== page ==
Bilirubin - Total (TBIL)

Clinical definition of the Bilirubin (total) test
Bilirubin is the brownish yellow pigment produced during breakdown of red blood cells in the liver. It is excreted as component of bile, a fluid produced by the liver which is essential for the metabolism of fat. Bilirubin is produced in the body when red blood cells become old and damaged and are destroyed in the spleen. Bilirubin goes in the blood from the spleen to the liver and then in bile into the small intestine. The liver converts it to a water soluble form that can be passed out in the urine.

Bilirubin test estimates the amount of bilirubin in the blood. Bilirubin is thrown out of the body through feces. It gives stool its natural brown colour. This pigment circulates in the blood in direct as well indirect form. Indirect bilirubin is the unconjugated form, which does not dissolve in water. It travels through the bloodstream to the liver, where it is converted into soluble bilirubin. Direct bilirubin is the conjugated form that is soluble in water. Total bilirubin ("TBIL") measures both BU (“unconjugated or Indirect bilirubin’) and BC (“Conjugated” or Direct bilirubin”) Total and direct bilirubin levels can be measured from the blood, but indirect bilirubin is calculated from the total and direct bilirubin. Only a small amount of bilirubin is present in the blood.

High bilirubin levels in the blood causes Jaundice, a condition in which the skin and white of the eyes appear yellow and high levels of bilirubin in the blood of a new born baby, leads to brain damage, hearing loss, eye muscle disorders and physical abnormalities. Too much bilirubin  means,  too much is being produced (usually due to increased hemolysis) or that the liver is incapable of adequately removing bilirubin in a timely manner due to blockage of bile ducts, liver diseases such as cirrhosisacute hepatitis, or inherited problems with bilirubin processing.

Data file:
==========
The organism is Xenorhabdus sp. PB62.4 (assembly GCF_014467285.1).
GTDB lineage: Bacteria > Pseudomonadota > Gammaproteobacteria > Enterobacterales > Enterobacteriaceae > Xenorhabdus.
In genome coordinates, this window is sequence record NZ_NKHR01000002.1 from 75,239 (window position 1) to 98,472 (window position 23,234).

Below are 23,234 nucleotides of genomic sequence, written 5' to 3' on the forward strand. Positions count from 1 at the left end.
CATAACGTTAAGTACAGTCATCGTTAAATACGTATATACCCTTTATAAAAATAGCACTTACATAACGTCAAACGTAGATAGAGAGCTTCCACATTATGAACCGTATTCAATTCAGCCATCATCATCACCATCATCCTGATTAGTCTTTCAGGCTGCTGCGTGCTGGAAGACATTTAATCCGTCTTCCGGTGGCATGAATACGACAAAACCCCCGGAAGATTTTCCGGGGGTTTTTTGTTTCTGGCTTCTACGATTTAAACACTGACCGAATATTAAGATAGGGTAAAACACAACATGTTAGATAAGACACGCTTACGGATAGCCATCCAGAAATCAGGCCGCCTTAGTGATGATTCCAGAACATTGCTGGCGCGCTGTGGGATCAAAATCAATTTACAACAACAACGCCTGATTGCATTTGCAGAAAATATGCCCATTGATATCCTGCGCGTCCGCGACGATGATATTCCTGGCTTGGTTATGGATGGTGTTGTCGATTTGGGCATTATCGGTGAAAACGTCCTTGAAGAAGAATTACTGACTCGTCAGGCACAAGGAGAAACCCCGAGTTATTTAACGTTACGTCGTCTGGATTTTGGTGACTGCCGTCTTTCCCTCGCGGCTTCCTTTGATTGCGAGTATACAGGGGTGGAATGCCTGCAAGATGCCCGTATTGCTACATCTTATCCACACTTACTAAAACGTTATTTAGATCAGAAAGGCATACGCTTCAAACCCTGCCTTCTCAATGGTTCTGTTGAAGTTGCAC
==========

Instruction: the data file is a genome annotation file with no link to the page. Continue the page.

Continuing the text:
Why is the Biluribin test done?
The bilirubin test is performed to evaluate the functioning of the liver, to diagnose and/or monitor liver diseases, such as cirrhosis, hepatitis, or gallstones. This test is also carried out in persons diagnosed with sickle cell disease or other causes of hemolytic anemia where excessive destruction of RBC takes place.

What are the common signs/symptoms when the Bilirubin test is done?

  • Shows evidence of jaundice (skin and white of the eyes appear yellow)
  • Dark, amber-colored urine
  • Nausea/vomiting
  • Abdominal pain and/or swelling
  • Fatigue and general malaise that often accompany chronic liver disease

What should I do before the Biluribin  test?

Specimen type

Specimen collection procedure

Preparatory instructions before the test *


(Blood Sample)


(Collection of blood from a vein, usually from the arm)

Do not eat or drink for at least 4 hours before the test.

No other special preparations required.

*Subjects suffering from any illness or on oral or injectable medications are advised to consult their physician prior to requesting any tests or procedures.

How do I interpret my Biluribin test results?

Reference Range*



0.00 to 0.30 mg/dL


0.1 to 0.7 mg/dL

Bilirubin-Total (male)

0.0 to 1.0 mg/dL

Bilirubin –  Total (female)

0.0 to 1.0 mg/dL

Bilirubin – Children

0 - 1 days 

< 5.1 mg/dL

1 - 2 days 

< 7.2 mg/dL

3 - 5 days 

< 10.3 mg/dL

Above 1 month  

< 0.8 mg/dL

Interpretive Data: Total and direct bilirubin levels can be measured from the blood, but indirect bilirubin is calculated from the total and direct bilirubin.
‘*A Reference range is a set of values which helps the healthcare professional to interpret a medical test. It may vary with age, gender, and other factors. Reference ranges may also vary between labs, in value & units depending on instruments used and method of establishment of reference ranges’

Diseases/conditions related to the Biluribin test

  • Hepatitis
  • Jaundice
  • Cirrhosis
  • Anemia
  • Cholecystitis

Other tests related to the Biluribin  test  

  • Liver panel
  • Gamma-glutamyl transferase
  • Alkaline phosphatase
  • Aspartate aminotransferase
  • Alanine aminotransferase
  • Hepatitis A
  • Hepatitis B
  • Hepatitis C

Book This Test
Bilirubin (Total, Direct and Indirect) Serum